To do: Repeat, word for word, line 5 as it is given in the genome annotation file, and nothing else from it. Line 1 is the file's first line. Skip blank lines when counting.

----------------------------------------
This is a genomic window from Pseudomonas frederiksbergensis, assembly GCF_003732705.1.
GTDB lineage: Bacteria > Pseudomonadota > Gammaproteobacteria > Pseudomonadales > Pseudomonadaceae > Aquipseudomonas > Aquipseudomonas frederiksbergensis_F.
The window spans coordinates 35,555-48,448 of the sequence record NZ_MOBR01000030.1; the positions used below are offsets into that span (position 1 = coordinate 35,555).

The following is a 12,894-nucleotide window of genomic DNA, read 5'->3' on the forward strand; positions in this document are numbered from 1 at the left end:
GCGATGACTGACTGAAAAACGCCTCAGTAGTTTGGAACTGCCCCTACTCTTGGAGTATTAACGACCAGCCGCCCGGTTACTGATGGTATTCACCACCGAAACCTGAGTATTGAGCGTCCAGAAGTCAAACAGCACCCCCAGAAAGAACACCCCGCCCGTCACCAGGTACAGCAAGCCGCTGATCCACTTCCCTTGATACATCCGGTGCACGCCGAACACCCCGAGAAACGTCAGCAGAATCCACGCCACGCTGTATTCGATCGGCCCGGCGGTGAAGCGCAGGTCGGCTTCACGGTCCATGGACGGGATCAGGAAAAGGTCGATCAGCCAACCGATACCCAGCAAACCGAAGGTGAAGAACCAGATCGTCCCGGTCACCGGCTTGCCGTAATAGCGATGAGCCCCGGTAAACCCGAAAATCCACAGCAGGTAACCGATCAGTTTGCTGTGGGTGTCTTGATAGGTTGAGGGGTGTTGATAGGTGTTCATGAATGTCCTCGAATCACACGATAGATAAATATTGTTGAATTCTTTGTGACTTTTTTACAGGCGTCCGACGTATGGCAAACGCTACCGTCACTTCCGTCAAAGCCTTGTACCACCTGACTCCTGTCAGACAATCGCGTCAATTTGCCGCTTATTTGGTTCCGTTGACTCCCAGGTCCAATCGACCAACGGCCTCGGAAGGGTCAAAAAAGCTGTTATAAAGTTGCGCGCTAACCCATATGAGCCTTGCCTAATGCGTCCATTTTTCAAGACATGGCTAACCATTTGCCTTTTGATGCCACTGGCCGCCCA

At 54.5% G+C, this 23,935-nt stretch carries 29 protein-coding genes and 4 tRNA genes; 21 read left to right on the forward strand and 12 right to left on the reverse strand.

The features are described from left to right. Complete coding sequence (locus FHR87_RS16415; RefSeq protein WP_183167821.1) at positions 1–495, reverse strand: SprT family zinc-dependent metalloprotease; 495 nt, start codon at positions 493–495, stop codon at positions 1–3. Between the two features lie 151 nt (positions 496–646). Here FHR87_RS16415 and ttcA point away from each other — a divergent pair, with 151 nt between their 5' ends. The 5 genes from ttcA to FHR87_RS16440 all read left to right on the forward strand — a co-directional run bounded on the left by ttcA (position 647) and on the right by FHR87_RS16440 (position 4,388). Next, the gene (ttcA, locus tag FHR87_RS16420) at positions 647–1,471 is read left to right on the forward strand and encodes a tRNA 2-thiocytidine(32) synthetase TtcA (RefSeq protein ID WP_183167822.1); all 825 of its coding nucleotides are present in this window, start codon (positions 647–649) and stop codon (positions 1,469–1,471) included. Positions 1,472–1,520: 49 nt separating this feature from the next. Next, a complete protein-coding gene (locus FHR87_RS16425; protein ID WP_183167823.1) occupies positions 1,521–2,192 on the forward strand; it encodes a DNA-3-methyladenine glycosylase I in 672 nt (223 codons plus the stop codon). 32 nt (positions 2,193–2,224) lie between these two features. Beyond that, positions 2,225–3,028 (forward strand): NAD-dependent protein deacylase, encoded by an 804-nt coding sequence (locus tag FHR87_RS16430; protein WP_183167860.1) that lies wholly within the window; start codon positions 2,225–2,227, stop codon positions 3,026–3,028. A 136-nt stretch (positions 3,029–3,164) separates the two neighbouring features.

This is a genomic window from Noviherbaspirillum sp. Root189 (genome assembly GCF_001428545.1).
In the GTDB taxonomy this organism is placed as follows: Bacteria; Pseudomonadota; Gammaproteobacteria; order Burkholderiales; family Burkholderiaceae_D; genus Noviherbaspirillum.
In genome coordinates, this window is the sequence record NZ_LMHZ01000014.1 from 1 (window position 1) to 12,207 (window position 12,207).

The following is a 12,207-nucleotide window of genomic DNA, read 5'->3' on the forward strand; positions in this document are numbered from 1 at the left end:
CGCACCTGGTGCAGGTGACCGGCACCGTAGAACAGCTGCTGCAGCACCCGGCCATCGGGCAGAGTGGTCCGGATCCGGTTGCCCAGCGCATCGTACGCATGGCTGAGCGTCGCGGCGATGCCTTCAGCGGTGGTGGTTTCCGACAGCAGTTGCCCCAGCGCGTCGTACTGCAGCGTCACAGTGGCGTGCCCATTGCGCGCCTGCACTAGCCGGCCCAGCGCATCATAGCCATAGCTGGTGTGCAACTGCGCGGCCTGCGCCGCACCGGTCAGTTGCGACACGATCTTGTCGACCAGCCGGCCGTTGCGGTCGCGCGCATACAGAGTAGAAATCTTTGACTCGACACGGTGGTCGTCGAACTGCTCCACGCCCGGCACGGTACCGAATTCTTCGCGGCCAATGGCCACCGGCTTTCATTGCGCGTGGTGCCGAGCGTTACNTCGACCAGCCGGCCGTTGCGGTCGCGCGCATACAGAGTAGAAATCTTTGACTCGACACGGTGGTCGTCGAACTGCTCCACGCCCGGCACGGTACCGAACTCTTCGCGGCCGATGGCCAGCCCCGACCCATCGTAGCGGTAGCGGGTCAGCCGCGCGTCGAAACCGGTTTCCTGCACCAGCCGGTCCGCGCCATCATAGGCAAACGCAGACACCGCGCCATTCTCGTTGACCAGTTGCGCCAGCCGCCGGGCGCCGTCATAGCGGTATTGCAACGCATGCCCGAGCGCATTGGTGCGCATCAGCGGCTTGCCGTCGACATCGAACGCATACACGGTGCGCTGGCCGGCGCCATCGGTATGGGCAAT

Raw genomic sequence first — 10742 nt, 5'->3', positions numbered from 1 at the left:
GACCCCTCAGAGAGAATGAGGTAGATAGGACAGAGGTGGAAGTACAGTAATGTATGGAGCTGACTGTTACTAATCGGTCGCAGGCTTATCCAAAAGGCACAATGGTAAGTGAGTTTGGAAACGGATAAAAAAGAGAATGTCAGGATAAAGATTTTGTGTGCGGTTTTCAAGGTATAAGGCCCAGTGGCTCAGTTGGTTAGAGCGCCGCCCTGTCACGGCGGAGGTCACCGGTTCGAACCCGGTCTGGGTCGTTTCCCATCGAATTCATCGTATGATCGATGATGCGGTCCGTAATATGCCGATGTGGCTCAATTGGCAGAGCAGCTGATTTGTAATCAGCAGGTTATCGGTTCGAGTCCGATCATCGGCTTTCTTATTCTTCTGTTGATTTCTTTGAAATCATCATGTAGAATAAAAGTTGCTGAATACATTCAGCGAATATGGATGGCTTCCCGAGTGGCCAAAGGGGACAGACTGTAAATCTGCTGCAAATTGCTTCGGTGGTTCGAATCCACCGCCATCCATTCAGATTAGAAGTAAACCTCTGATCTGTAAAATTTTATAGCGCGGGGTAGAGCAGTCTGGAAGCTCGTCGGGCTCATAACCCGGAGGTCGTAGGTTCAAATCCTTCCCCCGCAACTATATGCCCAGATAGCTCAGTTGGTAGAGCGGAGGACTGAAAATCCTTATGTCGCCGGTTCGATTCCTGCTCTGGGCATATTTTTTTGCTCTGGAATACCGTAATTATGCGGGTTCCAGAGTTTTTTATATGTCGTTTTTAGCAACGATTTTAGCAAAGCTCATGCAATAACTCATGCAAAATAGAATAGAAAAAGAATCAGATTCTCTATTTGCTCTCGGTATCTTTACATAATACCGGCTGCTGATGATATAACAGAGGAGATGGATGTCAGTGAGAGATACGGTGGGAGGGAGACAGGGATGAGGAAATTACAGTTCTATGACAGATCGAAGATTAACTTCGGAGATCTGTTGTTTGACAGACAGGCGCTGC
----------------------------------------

GCGATGACTGACTGAAAAACGCCTCAGTAGTTTGGAACTGCCCCTACTCTTGGAGTATTAACGACCAGCCGCCCGGTTACTGATGGTATTCACCACCGAAACCTGAGTATTGAGCGTCCAGAAGTCAAACAGCACCCCCAGAAAGAACACCCCGCCCGTCACCAGGTACAGCAAGCCGCTGATCCACTTCCCTTGATACATCCGGTGCACGCCGAACACCCCGAGAAACGTCAGCAGAATCCACGCCACGCTGTATTCGATCGGCCCGGCGGTGAAGCGCAGGTCGGCTTCACGGTCCATGGACGGGATCAGGAAAAGGTCGATCAGCCAACCGATACCCAGCAAACCGAAGGTGAAGAACCAGATCGTCCCGGTCACCGGCTTGCCGTAATAGCGATGAGCCCCGGTAAACCCGAAAATCCACAGCAGGTAACCGATCAGTTTGCTGTGGGTGTCTTGATAGGTTGAGGGGTGTTGATAGGTGTTCATGAATGTCCTCGAATCACACGATAGATAAATATTGTTGAATTCTTTGTGACTTTTTTACAGGCGTCCGACGTATGGCAAACGCTACCGTCACTTCCGTCAAAGCCTTGTACCACCTGACTCCTGTCAGACAATCGCGTCAATTTGCCGCTTATTTGGTTCCGTTGACTCCCAGGTCCAATCGACCAACGGCCTCGGAAGGGTCAAAAAAGCTGTTATAAAGTTGCGCGCTAACCCATATGAGCCTTGCCTAATGCGTCCATTTTTCAAGACATGGCTAACCATTTGCCTTTTGATGCCACTGGCCGCCCA